2) Territory — Colonization must also involve the colonizing population putting the colonized population under geographic pressure. If the ‘colonized’ population enjoys permanent control of substantial territories in which it is able to maintain its way of life without major hindrance, then it has not yet been colonized, though it may have been inconvenienced by the influx of newcomers. If the colonization of North America had been limited to a number of large, populous settlements along the Atlantic seaboard, we would not talk about the colonization of the continent, though we could still legitimately talk of the existence of colonies.
3) Zero-Sum Game — Last but not least, colonization must involve the creation of a zero-sum game between colonizers and colonized, a game which the colonized start to lose. Whether competition over resources, markets, and territory, or outright wars of extermination, there must be winners and losers in interactions between the two groups. If the native population of North America had simply been incorporated into an ever-growing yet prosperous, peaceful and productive polity, membership of which they greatly preferred to their previous nomadic ways, using the word colonization to describe the process would feel somehow wrong, despite its obvious applicability in other, technical regards. Colonization is not colonization if it is welcomed.

It seems to me that these three conditions are, taken together, both necessary and sufficient to establish an encroachment of one people on another as being colonization. This said, can it then be observed that Europe is being colonized by a mishmash of various Muslim populations? I would argue that it can. The demographic pressure of Muslim populations on native populations in European countries, spurred on by ongoing immigration and high fertility rates, is too well-established to be discussed again here. The territorial pressure on the native population, brought to bear on both private citizens and organs of the state too, will be similarly familiar to anyone with the briefest acquaintance with the growing Muslim ghettoes in European cities.

More interesting is the last condition, that of the zero-sum game. This implies a transfer of some sort from colonized to colonizers, but the nature of the transferred object can vary. It can be tangible, such as a piece of land, a gold nugget, or a horse, or intangible, such as a trade concession, a social privilege, or a legal privilege. It will not be lost on the observant reader that at the same time as Muslim colonizers extract great tangible wealth from their colonized populations in the form of welfare and other payments, they extract intangible concessions in the form of, for example, ‘hate speech’ laws which reduce the freedom of those populations whilst increasing the political utility they themselves enjoy.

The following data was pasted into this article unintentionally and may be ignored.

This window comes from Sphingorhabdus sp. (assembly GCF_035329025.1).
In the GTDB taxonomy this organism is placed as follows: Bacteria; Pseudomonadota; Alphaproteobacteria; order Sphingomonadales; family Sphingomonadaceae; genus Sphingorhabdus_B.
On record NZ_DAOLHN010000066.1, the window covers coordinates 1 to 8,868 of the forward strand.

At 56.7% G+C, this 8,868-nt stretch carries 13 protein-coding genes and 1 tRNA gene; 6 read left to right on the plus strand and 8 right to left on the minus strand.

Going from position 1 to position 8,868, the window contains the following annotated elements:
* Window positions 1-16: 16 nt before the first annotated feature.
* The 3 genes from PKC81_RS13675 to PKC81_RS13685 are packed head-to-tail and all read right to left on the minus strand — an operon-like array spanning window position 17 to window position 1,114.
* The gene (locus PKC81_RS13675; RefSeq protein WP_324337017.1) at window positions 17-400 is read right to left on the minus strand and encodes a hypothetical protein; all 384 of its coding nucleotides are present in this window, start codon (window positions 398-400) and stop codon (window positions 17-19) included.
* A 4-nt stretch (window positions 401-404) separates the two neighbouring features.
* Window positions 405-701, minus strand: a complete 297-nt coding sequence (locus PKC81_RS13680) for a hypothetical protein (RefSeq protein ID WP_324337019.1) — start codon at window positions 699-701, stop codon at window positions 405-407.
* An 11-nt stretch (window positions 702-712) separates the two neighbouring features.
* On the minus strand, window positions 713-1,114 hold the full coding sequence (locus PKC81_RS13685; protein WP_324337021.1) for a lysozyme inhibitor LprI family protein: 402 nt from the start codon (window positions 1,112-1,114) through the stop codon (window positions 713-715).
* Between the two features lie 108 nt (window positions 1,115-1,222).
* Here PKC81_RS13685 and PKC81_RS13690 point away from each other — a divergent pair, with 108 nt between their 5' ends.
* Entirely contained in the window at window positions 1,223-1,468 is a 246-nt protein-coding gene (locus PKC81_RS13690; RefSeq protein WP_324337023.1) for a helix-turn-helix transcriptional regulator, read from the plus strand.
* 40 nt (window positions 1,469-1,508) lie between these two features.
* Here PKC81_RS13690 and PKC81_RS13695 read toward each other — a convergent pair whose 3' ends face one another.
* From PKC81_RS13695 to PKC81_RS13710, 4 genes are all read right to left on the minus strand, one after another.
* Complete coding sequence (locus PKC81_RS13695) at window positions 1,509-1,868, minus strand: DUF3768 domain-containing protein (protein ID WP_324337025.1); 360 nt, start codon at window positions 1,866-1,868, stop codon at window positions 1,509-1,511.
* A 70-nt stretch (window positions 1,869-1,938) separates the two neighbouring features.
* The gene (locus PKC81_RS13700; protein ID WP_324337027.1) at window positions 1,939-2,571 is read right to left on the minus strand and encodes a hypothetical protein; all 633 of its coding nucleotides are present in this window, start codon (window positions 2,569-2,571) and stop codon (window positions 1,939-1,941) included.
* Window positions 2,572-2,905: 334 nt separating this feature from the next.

There is more to be said on the subject, but this should suffice. The fact that most of the Muslims in Western European countries arrived there legally is neither here nor there. Legality is beside the point, a thin and pathetic smear of superficial legitimacy slapped onto mass population movements by political elites who long since stopped attempting to implement the will of the electorates they supposedly served. Colonization with the help of collaborators is still colonization.

I am well aware of the fact that many reasonable-minded people will consider the description of Muslim immigration into Western Europe as colonization to be overstating the case. But the fact of the matter is that colonization was not a historical aberration inflicted by white Europeans on unsuspecting indigenous peoples around the world during a now long-gone historical period. Rather, it is an ever-present historical force that will exist as long as human beings do. The Chinese government is quite deliberately colonizing Tibet and Xinjiang by subsidizing influxes of Han Chinese into these provinces and providing greater political freedoms to those who choose to relocate. America is gradually undergoing a colonization by the various peoples of Latin America, many of whom believe that large swathes of the American southwest are rightfully theirs. In Africa, Bantu peoples continue to gradually encroach upon the few remaining lands of the Bushmen, who used to roam a much larger portion of the continent.